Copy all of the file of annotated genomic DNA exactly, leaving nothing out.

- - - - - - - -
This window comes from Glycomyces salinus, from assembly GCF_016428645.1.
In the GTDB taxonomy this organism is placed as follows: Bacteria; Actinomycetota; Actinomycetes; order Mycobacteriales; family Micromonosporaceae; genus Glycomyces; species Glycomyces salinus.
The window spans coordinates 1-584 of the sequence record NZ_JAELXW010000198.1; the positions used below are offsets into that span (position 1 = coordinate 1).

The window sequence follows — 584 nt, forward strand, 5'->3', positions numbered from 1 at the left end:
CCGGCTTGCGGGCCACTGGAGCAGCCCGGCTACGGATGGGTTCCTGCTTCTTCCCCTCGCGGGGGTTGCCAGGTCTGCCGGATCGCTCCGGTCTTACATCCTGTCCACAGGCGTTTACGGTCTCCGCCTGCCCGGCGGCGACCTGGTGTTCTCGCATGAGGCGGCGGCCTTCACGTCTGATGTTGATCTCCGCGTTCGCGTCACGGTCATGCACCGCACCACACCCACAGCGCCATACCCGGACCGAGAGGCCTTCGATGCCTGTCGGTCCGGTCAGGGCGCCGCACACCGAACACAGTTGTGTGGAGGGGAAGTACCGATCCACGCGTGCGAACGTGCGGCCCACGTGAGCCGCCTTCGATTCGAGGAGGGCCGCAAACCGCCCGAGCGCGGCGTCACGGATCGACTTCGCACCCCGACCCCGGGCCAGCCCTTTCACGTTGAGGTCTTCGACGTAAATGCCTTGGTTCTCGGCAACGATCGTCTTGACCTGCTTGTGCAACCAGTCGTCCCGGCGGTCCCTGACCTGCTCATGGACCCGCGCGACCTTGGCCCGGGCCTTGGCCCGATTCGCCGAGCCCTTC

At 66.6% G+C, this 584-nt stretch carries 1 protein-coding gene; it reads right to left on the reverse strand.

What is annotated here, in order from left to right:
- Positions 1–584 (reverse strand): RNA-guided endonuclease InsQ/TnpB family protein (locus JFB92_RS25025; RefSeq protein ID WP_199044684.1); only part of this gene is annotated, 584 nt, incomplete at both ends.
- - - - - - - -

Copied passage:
This window comes from Glycomyces salinus, from assembly GCF_016428645.1.
In the GTDB taxonomy this organism is placed as follows: Bacteria; Actinomycetota; Actinomycetes; order Mycobacteriales; family Micromonosporaceae; genus Glycomyces; species Glycomyces salinus.
The window spans coordinates 1-584 of the sequence record NZ_JAELXW010000198.1; the positions used below are offsets into that span (position 1 = coordinate 1).

The window sequence follows — 584 nt, forward strand, 5'->3', positions numbered from 1 at the left end:
CCGGCTTGCGGGCCACTGGAGCAGCCCGGCTACGGATGGGTTCCTGCTTCTTCCCCTCGCGGGGGTTGCCAGGTCTGCCGGATCGCTCCGGTCTTACATCCTGTCCACAGGCGTTTACGGTCTCCGCCTGCCCGGCGGCGACCTGGTGTTCTCGCATGAGGCGGCGGCCTTCACGTCTGATGTTGATCTCCGCGTTCGCGTCACGGTCATGCACCGCACCACACCCACAGCGCCATACCCGGACCGAGAGGCCTTCGATGCCTGTCGGTCCGGTCAGGGCGCCGCACACCGAACACAGTTGTGTGGAGGGGAAGTACCGATCCACGCGTGCGAACGTGCGGCCCACGTGAGCCGCCTTCGATTCGAGGAGGGCCGCAAACCGCCCGAGCGCGGCGTCACGGATCGACTTCGCACCCCGACCCCGGGCCAGCCCTTTCACGTTGAGGTCTTCGACGTAAATGCCTTGGTTCTCGGCAACGATCGTCTTGACCTGCTTGTGCAACCAGTCGTCCCGGCGGTCCCTGACCTGCTCATGGACCCGCGCGACCTTGGCCCGGGCCTTGGCCCGATTCGCCGAGCCCTTC

At 66.6% G+C, this 584-nt stretch carries 1 protein-coding gene; it reads right to left on the reverse strand.

What is annotated here, in order from left to right:
- Positions 1–584 (reverse strand): RNA-guided endonuclease InsQ/TnpB family protein (locus JFB92_RS25025; RefSeq protein ID WP_199044684.1); only part of this gene is annotated, 584 nt, incomplete at both ends.